Bush was responding to a question from a voter at sports bar in Concord, who asked – in light of his reluctance to criticize the last Republican president on Iraq last week – for "an example of an issue where there is big space" between the two siblings. "Are there differences? Yeah, sure," Bush replied. "I think in Washington during my brother's time Republicans spent too much money."
Jeb Bush seems to realize how awkward his position is in the 2016 race. He's the brother of a failed president, which creates some understandable resistance to his candidacy, and which puts some pressure on the Florida Republican to distance himself and his brethren -- even as he surrounds himself with his brother's staff and espouses his brother's ideas.
For the most part, the former governor has tried to carefully thread a needle, passively acknowledging that "mistakes were made" during the Bush/Cheney era, even while refusing to say who made the mistakes or what they were.
It was an unsustainable posture, and as msnbc's Benjy Sarlin reported, Jeb Bush finally tried a different course while campaigning in New Hampshire yesterday.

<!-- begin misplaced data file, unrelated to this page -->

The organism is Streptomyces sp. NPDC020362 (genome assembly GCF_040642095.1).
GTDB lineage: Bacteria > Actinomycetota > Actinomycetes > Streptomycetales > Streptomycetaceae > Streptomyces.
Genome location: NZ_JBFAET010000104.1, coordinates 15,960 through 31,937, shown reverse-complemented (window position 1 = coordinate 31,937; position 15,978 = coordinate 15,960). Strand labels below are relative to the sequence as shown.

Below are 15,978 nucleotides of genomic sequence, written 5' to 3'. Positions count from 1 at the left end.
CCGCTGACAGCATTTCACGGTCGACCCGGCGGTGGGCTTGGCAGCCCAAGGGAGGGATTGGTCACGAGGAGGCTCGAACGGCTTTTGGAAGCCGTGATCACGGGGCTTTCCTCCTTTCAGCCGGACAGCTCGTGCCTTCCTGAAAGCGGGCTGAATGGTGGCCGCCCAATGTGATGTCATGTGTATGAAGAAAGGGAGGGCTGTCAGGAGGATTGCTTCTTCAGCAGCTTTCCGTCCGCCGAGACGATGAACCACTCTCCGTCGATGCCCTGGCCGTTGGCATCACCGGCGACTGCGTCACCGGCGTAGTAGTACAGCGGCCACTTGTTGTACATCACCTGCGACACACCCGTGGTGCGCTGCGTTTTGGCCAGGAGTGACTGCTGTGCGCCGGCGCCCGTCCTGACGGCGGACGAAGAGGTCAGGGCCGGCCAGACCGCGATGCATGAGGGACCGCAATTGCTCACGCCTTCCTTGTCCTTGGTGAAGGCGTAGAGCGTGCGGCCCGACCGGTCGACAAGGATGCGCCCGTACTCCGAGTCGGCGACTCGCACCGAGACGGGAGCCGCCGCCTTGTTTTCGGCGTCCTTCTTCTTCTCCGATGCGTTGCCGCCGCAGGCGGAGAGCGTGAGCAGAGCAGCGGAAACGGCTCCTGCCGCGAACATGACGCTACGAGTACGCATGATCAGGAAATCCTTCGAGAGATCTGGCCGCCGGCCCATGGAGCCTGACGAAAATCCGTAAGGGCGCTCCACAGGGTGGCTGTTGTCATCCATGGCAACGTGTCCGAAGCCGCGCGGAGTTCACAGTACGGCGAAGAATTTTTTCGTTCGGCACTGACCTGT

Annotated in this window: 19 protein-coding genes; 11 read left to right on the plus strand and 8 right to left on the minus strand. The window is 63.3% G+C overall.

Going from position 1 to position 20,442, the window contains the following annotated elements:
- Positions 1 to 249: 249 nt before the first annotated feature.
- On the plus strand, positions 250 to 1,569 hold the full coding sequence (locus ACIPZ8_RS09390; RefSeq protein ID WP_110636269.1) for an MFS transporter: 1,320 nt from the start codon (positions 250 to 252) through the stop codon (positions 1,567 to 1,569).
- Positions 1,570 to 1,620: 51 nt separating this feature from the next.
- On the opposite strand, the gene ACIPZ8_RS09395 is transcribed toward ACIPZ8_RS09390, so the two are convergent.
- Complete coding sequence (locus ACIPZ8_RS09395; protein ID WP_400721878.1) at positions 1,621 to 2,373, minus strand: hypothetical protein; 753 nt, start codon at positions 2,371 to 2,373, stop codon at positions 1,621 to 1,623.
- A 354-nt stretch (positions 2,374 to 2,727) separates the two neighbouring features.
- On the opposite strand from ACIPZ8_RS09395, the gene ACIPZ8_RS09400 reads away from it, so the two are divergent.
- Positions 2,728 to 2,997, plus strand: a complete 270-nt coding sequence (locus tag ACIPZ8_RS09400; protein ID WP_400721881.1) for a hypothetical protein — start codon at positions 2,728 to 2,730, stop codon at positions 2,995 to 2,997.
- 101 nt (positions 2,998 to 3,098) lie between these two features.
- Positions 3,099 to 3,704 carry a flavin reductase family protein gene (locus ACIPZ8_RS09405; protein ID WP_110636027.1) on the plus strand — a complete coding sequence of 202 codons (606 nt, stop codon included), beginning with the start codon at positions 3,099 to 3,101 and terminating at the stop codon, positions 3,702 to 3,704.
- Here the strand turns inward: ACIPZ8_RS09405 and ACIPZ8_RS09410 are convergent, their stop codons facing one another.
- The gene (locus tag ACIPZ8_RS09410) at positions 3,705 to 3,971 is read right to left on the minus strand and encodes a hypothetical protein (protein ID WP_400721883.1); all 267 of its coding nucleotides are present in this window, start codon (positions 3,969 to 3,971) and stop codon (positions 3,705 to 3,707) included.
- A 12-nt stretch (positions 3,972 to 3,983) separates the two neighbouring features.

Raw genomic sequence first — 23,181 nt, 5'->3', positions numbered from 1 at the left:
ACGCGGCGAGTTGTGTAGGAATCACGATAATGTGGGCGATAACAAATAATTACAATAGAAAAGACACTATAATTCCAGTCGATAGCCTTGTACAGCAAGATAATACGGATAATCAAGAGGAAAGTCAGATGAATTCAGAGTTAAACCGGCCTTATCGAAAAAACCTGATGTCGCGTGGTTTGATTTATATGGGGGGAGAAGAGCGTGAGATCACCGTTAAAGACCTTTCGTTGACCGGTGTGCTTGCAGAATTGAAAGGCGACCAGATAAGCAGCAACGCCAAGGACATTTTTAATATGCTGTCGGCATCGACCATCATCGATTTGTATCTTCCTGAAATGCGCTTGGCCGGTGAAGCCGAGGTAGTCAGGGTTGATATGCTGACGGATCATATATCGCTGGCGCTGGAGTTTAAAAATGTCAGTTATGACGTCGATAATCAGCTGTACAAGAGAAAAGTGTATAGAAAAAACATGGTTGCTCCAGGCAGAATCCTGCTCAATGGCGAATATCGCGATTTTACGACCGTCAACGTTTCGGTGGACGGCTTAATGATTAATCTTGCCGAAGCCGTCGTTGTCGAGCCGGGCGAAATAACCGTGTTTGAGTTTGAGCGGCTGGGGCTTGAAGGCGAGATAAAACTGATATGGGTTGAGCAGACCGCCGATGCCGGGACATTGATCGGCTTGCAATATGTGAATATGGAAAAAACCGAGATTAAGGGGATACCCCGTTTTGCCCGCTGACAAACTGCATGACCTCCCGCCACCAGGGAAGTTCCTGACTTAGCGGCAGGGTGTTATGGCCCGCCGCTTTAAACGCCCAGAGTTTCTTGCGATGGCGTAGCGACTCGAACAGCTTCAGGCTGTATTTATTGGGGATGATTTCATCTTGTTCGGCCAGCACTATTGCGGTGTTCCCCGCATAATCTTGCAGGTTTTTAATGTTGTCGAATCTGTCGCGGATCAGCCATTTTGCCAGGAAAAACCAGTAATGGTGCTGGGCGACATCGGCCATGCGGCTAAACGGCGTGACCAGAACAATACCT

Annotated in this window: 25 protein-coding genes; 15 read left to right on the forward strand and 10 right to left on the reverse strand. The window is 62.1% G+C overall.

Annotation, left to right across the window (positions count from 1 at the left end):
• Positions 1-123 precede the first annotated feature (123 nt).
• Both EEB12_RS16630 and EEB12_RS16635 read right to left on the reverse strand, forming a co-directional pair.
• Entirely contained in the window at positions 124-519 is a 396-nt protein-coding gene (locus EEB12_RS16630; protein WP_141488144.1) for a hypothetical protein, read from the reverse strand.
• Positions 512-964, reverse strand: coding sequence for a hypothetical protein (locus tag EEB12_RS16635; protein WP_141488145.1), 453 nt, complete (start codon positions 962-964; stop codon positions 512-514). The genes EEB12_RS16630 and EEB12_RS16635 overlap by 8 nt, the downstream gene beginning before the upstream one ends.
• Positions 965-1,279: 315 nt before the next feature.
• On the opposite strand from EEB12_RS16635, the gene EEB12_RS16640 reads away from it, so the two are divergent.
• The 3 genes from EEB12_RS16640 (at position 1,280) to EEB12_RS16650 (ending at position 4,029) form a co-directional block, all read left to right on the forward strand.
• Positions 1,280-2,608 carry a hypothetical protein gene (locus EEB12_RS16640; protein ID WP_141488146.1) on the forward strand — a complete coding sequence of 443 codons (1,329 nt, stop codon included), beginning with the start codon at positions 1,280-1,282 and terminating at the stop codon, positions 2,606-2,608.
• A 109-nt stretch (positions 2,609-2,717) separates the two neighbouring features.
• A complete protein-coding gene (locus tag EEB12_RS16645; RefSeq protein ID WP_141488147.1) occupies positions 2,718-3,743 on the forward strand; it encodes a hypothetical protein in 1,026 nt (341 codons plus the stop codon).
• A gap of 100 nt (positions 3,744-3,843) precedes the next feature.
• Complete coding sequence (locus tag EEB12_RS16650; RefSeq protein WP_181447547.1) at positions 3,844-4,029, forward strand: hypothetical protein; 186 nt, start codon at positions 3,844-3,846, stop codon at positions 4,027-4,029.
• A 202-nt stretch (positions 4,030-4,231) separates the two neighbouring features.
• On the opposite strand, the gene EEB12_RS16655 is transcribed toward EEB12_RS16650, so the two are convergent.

The former governor added, in reference to his brother, "I think he could have used the veto power, he didn't have line item veto power, but he could have brought budget discipline to Washington, DC. Now, that seems kind of quaint right now given the fact that after he left, budget deficits and spending just went up astronomically, but having constraints on spending across the board during this time would have been a good thing."
It's important to note that when it comes to the fiscal details, Jeb Bush is badly confused. After George W. Bush left office, budget deficits got smaller, not bigger, and federal spending has increased slower, not faster. The fact that Jeb Bush has the entire picture completely backwards is a little unsettling -- these are supposed to be basic details that a credible national candidate understands.
There's also the fact that during Bush's tenure in Florida, he didn't seem to mind federal spending -- the Sunshine State, home to many seniors who enjoy Medicare and Social Security benefits, received more money from Washington than any other state.
But even putting these details aside, Bush needs to realize that when it comes to critiquing his brother's two terms, there's a long list of catastrophes, and "fiscal irresponsibility" isn't necessarily at the top. For most Americans, George W. Bush's foreign policy disasters, economic failures, mismanagement, corruption, and all-around incompetence are more glaring concerns.
If Jeb Bush's pitch to voters is, "I'm like my brother, but I promise to make fewer public investments," it's unlikely to be persuasive.